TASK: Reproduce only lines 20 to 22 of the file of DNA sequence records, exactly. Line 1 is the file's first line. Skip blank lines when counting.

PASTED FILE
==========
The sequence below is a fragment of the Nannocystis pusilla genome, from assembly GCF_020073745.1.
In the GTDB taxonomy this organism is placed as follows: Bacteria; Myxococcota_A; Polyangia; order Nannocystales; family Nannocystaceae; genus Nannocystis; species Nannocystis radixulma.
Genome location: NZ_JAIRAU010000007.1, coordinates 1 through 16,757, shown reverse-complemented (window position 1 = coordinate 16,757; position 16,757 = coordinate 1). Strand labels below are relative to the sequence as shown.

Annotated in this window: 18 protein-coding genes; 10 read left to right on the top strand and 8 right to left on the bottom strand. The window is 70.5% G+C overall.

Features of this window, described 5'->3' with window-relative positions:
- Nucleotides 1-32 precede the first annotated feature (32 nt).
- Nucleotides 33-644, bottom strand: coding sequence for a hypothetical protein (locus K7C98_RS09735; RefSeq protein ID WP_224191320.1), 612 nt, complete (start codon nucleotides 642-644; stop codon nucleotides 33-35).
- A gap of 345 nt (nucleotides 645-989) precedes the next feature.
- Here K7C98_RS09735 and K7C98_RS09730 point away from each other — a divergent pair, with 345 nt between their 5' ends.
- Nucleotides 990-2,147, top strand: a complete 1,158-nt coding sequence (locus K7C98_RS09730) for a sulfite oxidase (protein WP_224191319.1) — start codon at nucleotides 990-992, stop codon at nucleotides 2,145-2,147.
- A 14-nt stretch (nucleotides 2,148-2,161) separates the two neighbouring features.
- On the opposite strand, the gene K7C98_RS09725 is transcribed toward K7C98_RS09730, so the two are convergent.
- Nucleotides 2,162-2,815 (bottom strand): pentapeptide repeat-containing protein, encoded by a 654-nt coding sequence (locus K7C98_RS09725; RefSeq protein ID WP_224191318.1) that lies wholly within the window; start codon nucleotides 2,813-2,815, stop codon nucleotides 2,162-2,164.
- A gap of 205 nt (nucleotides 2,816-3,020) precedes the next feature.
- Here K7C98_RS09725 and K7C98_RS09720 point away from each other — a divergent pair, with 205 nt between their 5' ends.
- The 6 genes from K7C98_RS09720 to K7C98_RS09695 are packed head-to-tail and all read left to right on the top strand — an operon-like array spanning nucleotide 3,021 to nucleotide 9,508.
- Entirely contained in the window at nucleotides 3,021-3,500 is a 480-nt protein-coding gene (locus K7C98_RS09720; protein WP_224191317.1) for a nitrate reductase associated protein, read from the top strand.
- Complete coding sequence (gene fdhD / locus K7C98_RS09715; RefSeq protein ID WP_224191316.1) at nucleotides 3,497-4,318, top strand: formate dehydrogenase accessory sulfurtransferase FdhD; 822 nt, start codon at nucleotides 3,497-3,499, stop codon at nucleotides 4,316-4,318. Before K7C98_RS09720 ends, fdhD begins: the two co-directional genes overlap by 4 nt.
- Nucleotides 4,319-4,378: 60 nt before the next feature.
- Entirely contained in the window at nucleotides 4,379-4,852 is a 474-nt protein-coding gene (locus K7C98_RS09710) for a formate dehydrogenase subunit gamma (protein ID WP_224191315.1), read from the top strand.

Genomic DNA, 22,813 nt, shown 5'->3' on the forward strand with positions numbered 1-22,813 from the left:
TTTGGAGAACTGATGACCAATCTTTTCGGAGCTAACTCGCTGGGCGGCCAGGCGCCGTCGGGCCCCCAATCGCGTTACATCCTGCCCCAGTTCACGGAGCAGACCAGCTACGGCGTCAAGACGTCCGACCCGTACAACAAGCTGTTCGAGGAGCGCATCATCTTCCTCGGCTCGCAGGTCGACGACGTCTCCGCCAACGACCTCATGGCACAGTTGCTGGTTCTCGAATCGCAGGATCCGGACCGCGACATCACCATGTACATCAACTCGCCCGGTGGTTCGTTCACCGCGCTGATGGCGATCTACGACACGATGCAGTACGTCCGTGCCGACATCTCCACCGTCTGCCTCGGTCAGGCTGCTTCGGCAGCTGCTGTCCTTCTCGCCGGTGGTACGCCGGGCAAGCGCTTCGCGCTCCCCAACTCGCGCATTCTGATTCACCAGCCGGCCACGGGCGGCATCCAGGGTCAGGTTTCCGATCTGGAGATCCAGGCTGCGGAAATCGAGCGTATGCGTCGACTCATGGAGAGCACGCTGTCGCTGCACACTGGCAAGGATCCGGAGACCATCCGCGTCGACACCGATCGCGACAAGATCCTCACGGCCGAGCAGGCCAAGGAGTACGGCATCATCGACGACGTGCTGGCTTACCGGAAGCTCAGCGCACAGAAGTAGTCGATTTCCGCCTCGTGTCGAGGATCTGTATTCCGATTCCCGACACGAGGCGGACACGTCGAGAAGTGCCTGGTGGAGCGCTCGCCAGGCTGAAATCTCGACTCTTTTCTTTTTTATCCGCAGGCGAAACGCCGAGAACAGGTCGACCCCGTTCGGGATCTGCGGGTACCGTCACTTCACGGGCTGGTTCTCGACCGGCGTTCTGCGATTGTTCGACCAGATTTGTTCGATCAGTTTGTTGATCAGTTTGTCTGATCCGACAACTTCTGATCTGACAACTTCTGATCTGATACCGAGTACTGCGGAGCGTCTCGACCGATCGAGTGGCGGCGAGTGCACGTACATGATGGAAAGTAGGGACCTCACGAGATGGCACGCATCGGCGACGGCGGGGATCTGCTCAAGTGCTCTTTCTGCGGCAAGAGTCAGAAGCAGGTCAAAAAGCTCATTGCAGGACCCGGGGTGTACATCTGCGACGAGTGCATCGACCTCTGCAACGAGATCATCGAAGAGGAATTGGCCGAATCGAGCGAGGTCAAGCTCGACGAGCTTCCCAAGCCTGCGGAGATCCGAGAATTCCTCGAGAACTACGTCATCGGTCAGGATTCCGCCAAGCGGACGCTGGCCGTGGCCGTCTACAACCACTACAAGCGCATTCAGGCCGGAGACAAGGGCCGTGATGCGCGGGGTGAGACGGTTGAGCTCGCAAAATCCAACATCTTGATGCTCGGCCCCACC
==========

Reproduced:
- Entirely contained in the window at nucleotides 4,379-4,852 is a 474-nt protein-coding gene (locus K7C98_RS09710) for a formate dehydrogenase subunit gamma (protein ID WP_224191315.1), read from the top strand.

Genomic DNA, 22,813 nt, shown 5'->3' on the forward strand with positions numbered 1-22,813 from the left:
TTTGGAGAACTGATGACCAATCTTTTCGGAGCTAACTCGCTGGGCGGCCAGGCGCCGTCGGGCCCCCAATCGCGTTACATCCTGCCCCAGTTCACGGAGCAGACCAGCTACGGCGTCAAGACGTCCGACCCGTACAACAAGCTGTTCGAGGAGCGCATCATCTTCCTCGGCTCGCAGGTCGACGACGTCTCCGCCAACGACCTCATGGCACAGTTGCTGGTTCTCGAATCGCAGGATCCGGACCGCGACATCACCATGTACATCAACTCGCCCGGTGGTTCGTTCACCGCGCTGATGGCGATCTACGACACGATGCAGTACGTCCGTGCCGACATCTCCACCGTCTGCCTCGGTCAGGCTGCTTCGGCAGCTGCTGTCCTTCTCGCCGGTGGTACGCCGGGCAAGCGCTTCGCGCTCCCCAACTCGCGCATTCTGATTCACCAGCCGGCCACGGGCGGCATCCAGGGTCAGGTTTCCGATCTGGAGATCCAGGCTGCGGAAATCGAGCGTATGCGTCGACTCATGGAGAGCACGCTGTCGCTGCACACTGGCAAGGATCCGGAGACCATCCGCGTCGACACCGATCGCGACAAGATCCTCACGGCCGAGCAGGCCAAGGAGTACGGCATCATCGACGACGTGCTGGCTTACCGGAAGCTCAGCGCACAGAAGTAGTCGATTTCCGCCTCGTGTCGAGGATCTGTATTCCGATTCCCGACACGAGGCGGACACGTCGAGAAGTGCCTGGTGGAGCGCTCGCCAGGCTGAAATCTCGACTCTTTTCTTTTTTATCCGCAGGCGAAACGCCGAGAACAGGTCGACCCCGTTCGGGATCTGCGGGTACCGTCACTTCACGGGCTGGTTCTCGACCGGCGTTCTGCGATTGTTCGACCAGATTTGTTCGATCAGTTTGTTGATCAGTTTGTCTGATCCGACAACTTCTGATCTGACAACTTCTGATCTGATACCGAGTACTGCGGAGCGTCTCGACCGATCGAGTGGCGGCGAGTGCACGTACATGATGGAAAGTAGGGACCTCACGAGATGGCACGCATCGGCGACGGCGGGGATCTGCTCAAGTGCTCTTTCTGCGGCAAGAGTCAGAAGCAGGTCAAAAAGCTCATTGCAGGACCCGGGGTGTACATCTGCGACGAGTGCATCGACCTCTGCAACGAGATCATCGAAGAGGAATTGGCCGAATCGAGCGAGGTCAAGCTCGACGAGCTTCCCAAGCCTGCGGAGATCCGAGAATTCCTCGAGAACTACGTCATCGGTCAGGATTCCGCCAAGCGGACGCTGGCCGTGGCCGTCTACAACCACTACAAGCGCATTCAGGCCGGAGACAAGGGCCGTGATGCGCGGGGTGAGACGGTTGAGCTCGCAAAATCCAACATCTTGATGCTCGGCCCCACC